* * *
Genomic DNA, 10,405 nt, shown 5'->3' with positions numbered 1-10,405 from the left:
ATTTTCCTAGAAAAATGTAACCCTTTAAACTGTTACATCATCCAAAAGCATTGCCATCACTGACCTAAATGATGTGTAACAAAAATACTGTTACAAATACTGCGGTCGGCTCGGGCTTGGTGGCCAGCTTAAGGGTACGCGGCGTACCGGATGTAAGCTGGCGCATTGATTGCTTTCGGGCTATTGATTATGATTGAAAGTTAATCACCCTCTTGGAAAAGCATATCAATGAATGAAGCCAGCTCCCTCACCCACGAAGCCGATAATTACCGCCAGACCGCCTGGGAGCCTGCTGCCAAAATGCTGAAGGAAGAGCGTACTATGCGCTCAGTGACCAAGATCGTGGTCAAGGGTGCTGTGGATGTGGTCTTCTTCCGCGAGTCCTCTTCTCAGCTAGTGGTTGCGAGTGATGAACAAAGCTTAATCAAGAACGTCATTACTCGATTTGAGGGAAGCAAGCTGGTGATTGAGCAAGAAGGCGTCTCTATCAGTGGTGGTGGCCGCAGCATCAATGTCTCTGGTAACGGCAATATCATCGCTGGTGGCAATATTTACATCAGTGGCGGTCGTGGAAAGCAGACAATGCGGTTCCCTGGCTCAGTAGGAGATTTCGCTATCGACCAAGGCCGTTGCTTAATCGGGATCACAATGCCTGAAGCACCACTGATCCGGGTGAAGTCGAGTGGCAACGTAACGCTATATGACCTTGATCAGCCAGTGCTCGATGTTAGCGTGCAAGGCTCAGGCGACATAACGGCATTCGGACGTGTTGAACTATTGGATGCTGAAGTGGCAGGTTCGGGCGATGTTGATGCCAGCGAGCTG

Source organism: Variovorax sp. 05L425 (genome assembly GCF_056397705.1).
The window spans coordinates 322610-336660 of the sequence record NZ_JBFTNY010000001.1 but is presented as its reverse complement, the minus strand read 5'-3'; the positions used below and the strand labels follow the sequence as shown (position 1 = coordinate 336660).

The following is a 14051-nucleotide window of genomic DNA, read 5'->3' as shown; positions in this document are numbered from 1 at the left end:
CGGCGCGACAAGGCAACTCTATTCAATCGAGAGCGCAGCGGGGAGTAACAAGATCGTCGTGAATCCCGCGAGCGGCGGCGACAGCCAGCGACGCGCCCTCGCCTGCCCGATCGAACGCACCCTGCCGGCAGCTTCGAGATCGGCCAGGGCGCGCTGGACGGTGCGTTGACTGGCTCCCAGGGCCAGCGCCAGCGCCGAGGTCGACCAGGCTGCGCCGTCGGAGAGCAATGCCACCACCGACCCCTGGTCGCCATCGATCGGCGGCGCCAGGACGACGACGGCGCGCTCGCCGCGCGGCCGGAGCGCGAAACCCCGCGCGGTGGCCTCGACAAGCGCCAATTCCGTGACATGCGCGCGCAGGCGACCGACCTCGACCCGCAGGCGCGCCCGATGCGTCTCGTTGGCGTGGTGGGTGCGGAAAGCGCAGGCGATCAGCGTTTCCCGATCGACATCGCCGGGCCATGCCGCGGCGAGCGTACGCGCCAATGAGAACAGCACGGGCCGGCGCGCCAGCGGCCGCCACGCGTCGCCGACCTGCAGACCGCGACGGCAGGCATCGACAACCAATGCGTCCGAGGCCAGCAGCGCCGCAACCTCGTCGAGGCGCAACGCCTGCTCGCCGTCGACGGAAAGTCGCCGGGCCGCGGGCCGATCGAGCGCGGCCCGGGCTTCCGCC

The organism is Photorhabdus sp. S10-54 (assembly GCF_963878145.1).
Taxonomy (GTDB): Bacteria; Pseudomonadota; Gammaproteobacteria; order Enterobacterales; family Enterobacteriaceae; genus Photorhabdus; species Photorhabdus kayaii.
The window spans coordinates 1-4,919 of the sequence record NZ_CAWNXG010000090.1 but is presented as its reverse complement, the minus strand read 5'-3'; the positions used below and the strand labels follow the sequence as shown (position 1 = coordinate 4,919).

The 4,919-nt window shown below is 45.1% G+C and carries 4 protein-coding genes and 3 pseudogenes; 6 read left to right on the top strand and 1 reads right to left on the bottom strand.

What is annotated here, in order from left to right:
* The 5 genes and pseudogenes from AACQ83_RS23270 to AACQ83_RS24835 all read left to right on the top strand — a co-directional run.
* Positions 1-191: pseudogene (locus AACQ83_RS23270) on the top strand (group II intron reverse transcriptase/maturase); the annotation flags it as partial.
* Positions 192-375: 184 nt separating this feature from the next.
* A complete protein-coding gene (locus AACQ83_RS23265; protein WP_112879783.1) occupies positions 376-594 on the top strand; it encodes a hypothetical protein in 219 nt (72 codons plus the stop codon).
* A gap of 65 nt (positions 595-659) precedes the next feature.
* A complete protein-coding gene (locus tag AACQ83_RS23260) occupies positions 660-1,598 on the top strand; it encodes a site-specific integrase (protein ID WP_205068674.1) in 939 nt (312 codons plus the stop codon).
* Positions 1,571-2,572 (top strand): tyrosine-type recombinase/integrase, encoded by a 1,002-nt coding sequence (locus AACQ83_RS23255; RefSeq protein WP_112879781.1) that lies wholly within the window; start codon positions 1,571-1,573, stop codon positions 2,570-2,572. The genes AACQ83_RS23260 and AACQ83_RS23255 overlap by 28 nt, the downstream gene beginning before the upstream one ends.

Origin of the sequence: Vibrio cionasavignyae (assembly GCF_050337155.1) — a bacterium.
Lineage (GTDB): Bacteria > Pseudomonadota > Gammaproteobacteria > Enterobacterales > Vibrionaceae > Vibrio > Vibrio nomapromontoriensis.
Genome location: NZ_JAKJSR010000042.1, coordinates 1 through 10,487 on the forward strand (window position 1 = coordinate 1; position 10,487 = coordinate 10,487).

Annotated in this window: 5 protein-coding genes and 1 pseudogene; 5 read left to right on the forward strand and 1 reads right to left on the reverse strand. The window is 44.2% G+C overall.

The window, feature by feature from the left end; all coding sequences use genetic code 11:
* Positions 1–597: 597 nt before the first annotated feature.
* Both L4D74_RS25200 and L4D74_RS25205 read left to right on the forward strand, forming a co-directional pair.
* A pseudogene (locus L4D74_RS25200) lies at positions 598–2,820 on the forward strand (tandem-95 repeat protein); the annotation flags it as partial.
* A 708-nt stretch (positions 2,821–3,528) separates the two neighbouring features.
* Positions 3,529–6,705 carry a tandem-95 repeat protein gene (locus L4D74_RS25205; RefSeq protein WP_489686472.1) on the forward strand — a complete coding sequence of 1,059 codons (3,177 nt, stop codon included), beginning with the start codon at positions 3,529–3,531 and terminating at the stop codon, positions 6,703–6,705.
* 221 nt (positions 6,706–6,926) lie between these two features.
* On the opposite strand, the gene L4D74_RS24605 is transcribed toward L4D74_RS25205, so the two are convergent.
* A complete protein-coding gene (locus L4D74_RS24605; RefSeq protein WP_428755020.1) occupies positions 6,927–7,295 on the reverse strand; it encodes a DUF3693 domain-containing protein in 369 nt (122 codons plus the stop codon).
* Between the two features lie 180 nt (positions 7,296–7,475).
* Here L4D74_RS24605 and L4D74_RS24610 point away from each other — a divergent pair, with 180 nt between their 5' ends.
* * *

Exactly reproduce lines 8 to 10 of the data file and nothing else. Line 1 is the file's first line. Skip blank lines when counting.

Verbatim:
Taxonomy (GTDB): Bacteria; Pseudomonadota; Gammaproteobacteria; order Enterobacterales; family Enterobacteriaceae; genus Photorhabdus; species Photorhabdus kayaii.
The window spans coordinates 1-4,919 of the sequence record NZ_CAWNXG010000090.1 but is presented as its reverse complement, the minus strand read 5'-3'; the positions used below and the strand labels follow the sequence as shown (position 1 = coordinate 4,919).

The 4,919-nt window shown below is 45.1% G+C and carries 4 protein-coding genes and 3 pseudogenes; 6 read left to right on the top strand and 1 reads right to left on the bottom strand.